Not much blooming as we approach Christmas

Mary Sue Ittner
Sun, 22 Dec 2002 15:11:15 PST
Today the sun is shining for the first time in about 9-10 days. We have 
seen it briefly, but mostly it has been raining, or pausing between rain, 
or hailing, or blustery. The sun is delicious and since more rain is 
expected I was tempted to move myself to different parts of my garden as 
the sun moves to them and just soak up as much as I can. But I also wanted 
to survey the damage. Quite a few leaves look damaged by the weather, but I 
am almost more surprised by those that are not.

So what is blooming here in Northern California as Christmas approaches. 
Quite a few Oxalis would be blooming if it were just a bit warmer as they 
have closed flowers: Oxalis obtusa (pink, apricot, peach, copper, yellow), 
Oxalis purpurea (white), Oxalis goniorhiza and versicolor (both pretty when 
closed with candy striped petals), and Oxalis luteola. I have four clones 
of the latter. Two of them have never bloomed even though I have had them 
for quite a few years. One of them usually doesn't even break dormancy 
until February or so. One of the others is a wonderful long blooming plant 
that brings me much pleasure every year and the other a new one from the 
IBS auction in Pasadena that looks like a winner too and is a sunny yellow 
unlike the other which is much paler. It just goes to show you that you 
can't dismiss a plant as not being something you can grow by just trying 
one clone.

A few Cyclamen coums are already blooming and I am still getting blooms on 
this one Cyclamen purpurescens which first started blooming in July. And 
thanks to Mark I bent down to smell it and it really is nicely fragrant.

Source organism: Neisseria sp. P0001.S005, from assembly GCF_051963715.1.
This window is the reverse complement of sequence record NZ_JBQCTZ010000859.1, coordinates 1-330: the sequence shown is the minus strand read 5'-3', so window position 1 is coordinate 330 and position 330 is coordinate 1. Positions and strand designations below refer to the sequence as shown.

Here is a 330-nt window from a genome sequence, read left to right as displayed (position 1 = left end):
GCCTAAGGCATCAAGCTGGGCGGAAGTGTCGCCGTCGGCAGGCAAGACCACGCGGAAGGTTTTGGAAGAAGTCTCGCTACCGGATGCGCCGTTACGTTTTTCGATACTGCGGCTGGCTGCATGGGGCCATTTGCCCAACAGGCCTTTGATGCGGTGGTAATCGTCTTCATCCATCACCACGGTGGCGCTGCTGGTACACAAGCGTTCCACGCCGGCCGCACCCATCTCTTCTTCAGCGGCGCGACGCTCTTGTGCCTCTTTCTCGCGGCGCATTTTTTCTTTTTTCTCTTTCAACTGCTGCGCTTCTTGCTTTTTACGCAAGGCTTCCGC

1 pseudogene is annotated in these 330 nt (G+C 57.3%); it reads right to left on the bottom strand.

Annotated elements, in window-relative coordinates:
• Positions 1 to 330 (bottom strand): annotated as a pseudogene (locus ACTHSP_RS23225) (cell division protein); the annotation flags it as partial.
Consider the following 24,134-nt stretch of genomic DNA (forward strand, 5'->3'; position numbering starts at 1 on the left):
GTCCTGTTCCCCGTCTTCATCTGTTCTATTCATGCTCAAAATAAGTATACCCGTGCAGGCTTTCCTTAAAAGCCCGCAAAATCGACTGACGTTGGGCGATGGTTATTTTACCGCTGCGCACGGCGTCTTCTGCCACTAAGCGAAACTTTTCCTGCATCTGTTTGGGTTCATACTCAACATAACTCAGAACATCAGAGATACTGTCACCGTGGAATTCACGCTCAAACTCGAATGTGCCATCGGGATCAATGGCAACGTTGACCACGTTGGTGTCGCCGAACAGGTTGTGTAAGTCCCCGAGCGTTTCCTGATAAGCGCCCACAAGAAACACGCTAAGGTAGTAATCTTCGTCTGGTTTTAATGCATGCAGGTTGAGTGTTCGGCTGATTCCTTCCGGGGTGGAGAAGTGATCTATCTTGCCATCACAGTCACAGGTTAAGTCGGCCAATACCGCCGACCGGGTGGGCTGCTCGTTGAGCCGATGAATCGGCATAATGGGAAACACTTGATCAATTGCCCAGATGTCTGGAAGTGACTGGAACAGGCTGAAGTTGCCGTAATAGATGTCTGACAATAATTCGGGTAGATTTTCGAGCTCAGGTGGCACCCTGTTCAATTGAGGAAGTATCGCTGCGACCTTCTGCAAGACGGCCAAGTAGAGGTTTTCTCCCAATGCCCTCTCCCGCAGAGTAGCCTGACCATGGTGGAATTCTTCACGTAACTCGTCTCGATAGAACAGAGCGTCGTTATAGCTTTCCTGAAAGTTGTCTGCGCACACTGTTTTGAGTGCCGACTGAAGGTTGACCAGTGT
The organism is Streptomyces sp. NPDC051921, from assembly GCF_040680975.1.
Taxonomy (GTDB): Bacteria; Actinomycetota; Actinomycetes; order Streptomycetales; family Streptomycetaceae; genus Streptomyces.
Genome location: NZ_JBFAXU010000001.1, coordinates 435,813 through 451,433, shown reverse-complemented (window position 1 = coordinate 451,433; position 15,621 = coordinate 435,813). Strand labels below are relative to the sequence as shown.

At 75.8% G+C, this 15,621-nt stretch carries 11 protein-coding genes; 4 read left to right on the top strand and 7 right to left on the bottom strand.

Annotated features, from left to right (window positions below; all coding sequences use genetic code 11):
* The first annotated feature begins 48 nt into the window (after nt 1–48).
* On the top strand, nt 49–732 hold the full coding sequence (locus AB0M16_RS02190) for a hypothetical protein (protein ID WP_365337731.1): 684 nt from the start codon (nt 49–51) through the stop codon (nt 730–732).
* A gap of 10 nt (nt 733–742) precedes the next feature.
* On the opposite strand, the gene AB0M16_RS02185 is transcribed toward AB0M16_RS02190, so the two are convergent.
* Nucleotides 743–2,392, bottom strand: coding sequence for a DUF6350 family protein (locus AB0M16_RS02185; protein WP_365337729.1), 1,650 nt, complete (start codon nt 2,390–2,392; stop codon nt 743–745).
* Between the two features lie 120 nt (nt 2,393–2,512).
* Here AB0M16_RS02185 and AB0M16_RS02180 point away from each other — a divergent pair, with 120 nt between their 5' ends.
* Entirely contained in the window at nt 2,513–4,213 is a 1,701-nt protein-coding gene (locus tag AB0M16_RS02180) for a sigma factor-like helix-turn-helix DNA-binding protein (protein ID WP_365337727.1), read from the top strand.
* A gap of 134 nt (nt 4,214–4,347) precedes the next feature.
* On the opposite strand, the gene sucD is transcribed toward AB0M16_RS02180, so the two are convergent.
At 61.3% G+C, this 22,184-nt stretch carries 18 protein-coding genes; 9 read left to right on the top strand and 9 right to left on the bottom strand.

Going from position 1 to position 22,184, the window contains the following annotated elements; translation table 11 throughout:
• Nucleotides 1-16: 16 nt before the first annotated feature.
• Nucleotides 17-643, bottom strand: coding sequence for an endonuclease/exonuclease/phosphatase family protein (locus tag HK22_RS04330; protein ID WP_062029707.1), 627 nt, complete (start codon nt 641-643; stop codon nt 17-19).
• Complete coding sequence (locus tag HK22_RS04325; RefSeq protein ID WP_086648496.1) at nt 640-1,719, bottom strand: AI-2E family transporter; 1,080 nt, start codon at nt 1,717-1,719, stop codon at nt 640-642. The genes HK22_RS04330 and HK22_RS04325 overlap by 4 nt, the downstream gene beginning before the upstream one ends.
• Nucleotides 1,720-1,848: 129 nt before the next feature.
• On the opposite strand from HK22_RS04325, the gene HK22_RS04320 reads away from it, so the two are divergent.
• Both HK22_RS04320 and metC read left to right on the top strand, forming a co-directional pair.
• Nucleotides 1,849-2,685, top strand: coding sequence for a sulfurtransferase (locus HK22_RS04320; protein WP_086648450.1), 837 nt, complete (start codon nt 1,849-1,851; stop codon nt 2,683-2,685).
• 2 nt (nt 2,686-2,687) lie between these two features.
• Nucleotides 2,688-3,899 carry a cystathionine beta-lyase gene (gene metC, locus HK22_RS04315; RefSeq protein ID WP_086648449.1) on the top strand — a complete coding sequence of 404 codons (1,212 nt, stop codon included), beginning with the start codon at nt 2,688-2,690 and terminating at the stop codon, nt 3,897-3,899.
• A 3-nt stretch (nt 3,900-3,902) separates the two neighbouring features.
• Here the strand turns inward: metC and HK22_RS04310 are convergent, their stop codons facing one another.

Muscari neglectum has been blooming since November and I saw some new ones 
opening today. And leaves are coming up of the Iris unguicularis I cut back 
and a new flower bloomed today. Romulea tortulosa has been trying but the 
weather hasn't cooperated, but it too bloomed today. Right before that 
first storm ten days ago I had a bloom of Calochortus uniflorus which no 
doubt had been lulled into thinking it was already spring by the warm dry 
weather we had been having. I have had non stop blooms on a Moraea that 
came via seed from Dirk Wallace labeled as Moraea venenata. I struggled 
last year to determine how it was different from M. polystachya and wasn't 
sure. But it does much better for me that the M. polystachyas I have grown 
in the past so I am thrilled to have it. Last year it looked diseased with 
two straight months of rain in November and December so this year it is in 
my covered structure and looking much better.

I too have Lachenalia viridiflora in bloom with its wonderful turquoise 
flowers and I have nice scapes forming on a whole lot of other ones as 
well. Crocus laevigatus has been blooming off and  on weather permitting.

Finally every year I survey my ever expanding collection of pots and 
question my sanity. But this week when the weather was raging outdoors I 
brought in two Narcissus plants to protect them from the elements and to 
enjoy their bright encouraging flowers. In the northern hemisphere spring 
of 1999 Bill Dijk shared a number of Narcissus plants with the IBS BX. I 
got six different ones. Two bloomed that first year at the wrong time and 
those two have been the only ones to bloom, blooming last year as well and 
again now. They are Narcissus bulbocodium monophyllus and Narcissus 
romieuxii var. zaianicus. The latter this year has just been covered with 
blooms and even in the low light (without power) was beautiful. Hopefully 
some of the other four will bloom this year too.

How do all the digital photographers do on yellows? I've had a terrible 
time with my regular camera getting pictures I am satisfied with of those 
two lovely flowers.

There are quite a few spikes on various Gladious caeruleus plants and 
Babiana curviscapa is trying to bloom. I have this one planted out and it 
all depends on when it rains whether I actually get to see those beautiful 
flowers. I am sure it would be much happier in Southern California or 
sheltered from the rain.

Finally even though that is all to be blooming right now there are still 
things coming up every day and seeds germinating too that give promise of 
what is to come. I am always especially excited to see 2nd year seeds 
coming back.

Mary Sue

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